Church parking on Guerrero Street between 18th and 19th in September 2014. Photo by Elizabeth Zitrin

Parking in San Francisco is always tricky, but for Guerrero and Dolores streets in particular, parking on medians has drawn especially spirited debate. Now, the San Francisco Municipal Transportation Authority is ready to officially hear that debate, starting by forming a committee of residents, church-goers, businesses, and other neighborhood groups. It also released an online survey about potential regulation of median parking along Dolores and Guerrero streets between 14th and 21st streets.

The survey comes after years of controversy over the informal agreement between the city and several churches in the neighborhood that allows churchgoers to park by medians and in street centers while they attend services. Some areas get volunteer staff to streamline the parking process and get quasi-permits to post around the parking area.

Kristen Holland, an MTA spokesperson, told Mission Local in 2012 that the so-called permits are only “informal” and bear no official recognition from enforcement agencies. It is the churches’ responsibility to deal with parking, she added, insisting that groups “are advised to be good neighbors.”

Some residents have taken issue with that practice, calling it unsafe and saying it creates traffic hazards along with favoring religious groups over other neighborhood stakeholders. Others defend it, saying finding parking would be nigh impossible otherwise for those who wish to attend services and who must arrive by car because their communities have been getting pushed out of the city.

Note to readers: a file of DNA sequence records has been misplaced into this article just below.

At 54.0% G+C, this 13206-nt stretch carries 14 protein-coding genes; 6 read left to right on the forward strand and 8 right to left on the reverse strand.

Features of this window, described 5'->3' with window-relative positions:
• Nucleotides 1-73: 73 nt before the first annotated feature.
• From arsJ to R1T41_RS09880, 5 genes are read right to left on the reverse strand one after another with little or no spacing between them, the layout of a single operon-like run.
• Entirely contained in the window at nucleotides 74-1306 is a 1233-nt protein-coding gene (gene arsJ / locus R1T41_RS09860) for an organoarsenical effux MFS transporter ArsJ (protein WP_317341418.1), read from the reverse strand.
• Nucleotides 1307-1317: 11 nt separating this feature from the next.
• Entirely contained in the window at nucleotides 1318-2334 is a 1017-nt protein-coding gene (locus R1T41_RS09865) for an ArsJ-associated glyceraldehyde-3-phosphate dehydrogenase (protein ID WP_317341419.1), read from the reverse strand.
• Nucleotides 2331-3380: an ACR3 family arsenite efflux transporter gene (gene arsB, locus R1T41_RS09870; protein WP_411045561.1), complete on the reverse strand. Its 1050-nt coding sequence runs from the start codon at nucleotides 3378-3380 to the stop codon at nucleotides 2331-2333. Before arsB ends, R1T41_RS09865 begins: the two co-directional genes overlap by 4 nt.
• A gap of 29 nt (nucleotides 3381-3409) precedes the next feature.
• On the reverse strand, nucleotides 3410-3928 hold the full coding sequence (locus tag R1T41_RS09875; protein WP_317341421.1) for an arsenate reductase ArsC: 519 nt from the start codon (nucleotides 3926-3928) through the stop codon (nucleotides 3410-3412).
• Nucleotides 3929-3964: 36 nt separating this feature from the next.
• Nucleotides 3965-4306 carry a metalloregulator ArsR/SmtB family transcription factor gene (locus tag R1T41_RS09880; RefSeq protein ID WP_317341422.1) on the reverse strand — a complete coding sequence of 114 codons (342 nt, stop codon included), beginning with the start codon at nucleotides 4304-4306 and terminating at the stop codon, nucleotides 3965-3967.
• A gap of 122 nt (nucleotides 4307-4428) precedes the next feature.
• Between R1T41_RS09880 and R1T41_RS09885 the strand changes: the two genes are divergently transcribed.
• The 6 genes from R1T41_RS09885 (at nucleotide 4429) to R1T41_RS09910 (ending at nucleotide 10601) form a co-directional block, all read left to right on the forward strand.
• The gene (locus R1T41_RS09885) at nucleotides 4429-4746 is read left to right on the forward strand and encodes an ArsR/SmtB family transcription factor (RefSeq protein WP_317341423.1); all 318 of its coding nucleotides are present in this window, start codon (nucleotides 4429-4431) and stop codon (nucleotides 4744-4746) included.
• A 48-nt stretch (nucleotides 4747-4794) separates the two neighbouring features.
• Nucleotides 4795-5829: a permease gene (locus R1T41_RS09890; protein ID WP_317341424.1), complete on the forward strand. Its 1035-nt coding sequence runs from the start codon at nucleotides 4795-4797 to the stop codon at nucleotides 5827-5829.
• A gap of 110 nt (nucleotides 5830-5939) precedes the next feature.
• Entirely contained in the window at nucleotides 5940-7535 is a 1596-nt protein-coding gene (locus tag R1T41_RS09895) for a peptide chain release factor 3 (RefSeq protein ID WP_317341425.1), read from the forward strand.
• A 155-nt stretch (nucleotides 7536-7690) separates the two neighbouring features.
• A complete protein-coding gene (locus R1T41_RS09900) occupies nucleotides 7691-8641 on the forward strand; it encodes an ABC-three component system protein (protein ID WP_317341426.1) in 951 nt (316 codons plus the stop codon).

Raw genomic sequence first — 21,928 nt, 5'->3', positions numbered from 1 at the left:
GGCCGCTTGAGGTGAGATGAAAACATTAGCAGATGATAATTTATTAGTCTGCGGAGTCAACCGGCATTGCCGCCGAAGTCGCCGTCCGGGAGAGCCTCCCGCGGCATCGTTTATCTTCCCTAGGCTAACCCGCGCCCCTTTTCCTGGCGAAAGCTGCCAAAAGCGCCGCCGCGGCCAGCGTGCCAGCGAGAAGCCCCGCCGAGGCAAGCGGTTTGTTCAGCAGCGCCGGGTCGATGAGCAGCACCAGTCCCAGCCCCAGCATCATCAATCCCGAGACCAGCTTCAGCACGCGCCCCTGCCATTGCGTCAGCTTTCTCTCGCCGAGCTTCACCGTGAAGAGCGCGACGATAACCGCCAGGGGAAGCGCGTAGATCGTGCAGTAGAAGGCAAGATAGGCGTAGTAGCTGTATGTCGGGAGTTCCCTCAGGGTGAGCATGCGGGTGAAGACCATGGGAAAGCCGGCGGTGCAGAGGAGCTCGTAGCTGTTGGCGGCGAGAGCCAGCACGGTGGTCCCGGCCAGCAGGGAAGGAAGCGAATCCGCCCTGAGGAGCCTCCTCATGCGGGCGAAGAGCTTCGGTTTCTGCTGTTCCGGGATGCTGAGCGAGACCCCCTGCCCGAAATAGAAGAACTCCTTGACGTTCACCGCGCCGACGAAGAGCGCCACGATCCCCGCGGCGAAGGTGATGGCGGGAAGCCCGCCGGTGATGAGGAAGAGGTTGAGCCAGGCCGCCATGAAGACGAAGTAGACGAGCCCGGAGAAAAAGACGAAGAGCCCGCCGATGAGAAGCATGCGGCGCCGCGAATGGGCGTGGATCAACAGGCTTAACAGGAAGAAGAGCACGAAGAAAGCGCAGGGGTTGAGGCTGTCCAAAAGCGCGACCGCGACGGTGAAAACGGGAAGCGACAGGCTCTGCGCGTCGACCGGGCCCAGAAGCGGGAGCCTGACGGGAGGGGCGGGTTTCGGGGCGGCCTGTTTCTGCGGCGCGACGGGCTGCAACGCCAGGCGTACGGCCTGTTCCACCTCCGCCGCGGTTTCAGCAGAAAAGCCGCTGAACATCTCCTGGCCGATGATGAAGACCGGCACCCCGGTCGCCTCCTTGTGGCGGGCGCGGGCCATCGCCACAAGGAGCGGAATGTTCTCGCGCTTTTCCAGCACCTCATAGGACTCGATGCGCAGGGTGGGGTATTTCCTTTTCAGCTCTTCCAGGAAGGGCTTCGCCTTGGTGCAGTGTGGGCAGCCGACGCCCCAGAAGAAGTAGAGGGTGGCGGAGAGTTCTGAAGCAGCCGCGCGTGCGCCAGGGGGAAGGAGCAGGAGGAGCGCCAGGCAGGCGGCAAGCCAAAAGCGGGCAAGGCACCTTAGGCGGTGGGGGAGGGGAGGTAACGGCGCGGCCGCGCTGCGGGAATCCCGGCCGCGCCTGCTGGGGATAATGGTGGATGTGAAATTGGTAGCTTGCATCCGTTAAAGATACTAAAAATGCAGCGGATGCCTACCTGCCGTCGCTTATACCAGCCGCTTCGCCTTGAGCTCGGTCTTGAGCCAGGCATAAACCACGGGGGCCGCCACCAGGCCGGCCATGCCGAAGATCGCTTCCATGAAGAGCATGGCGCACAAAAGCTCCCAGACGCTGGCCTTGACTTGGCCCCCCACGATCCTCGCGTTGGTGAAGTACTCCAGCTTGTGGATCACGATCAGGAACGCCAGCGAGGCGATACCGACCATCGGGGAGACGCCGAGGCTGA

The SFMTA has recognized problems with the arrangement too.

“Despite the practice’s longstanding nature, it has in turn not been equally available to all potential users, been sporadically enforced, has at times generated unsafe conditions due to drivers parking in intersections and between medians, and has caused some vegetation along the Guerrero center medians to be damaged,” the transit authority writes in its survey introduction.

You can read previous coverage of the issue here and here and take the survey here.

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5 Comments

  1. RE: “favoring religious groups”
    in a city where the leaders themselves ignore and/or circumvent the laws what is one more little parking law? they openly give legal leeway and preference to many groups in the city. bicyclists get a police escort to aid and abet them in ignoring traffic laws during critical mass. s.f. is a sanctuary city that openly and proudly ignores all immigration laws. s.f created laws to circumvent federal cannabis laws. they are now considering a law to allow bicyclists to pass through stop signs contrary to state law. -this is the short list- all of these items favor particular “interest groups” over other “stakeholders” and cause “problems”. in a city where the leaders don’t feel laws should be followed unless they agree with them why should anyone else?

    1. Parking on Dolores and Guerrero st has been a long tradition. Church is a sacred thing for many peoples in this city. New comers to San Francisco in this area don’t respect traditions of our institutions, or for that matter our long term residents. These traditions are make San Francisco the city it is. Why don’t these folks except our long standing traditions and become part of our community. Rather than trying to change everything that was here before ! It’s seems like these new comers feel entitled to change everything to around them. It’s called respect, when you give respect you get respect . That’s how the world works , I guess that memos been lost on these individuals. They probably need that church more than they realize.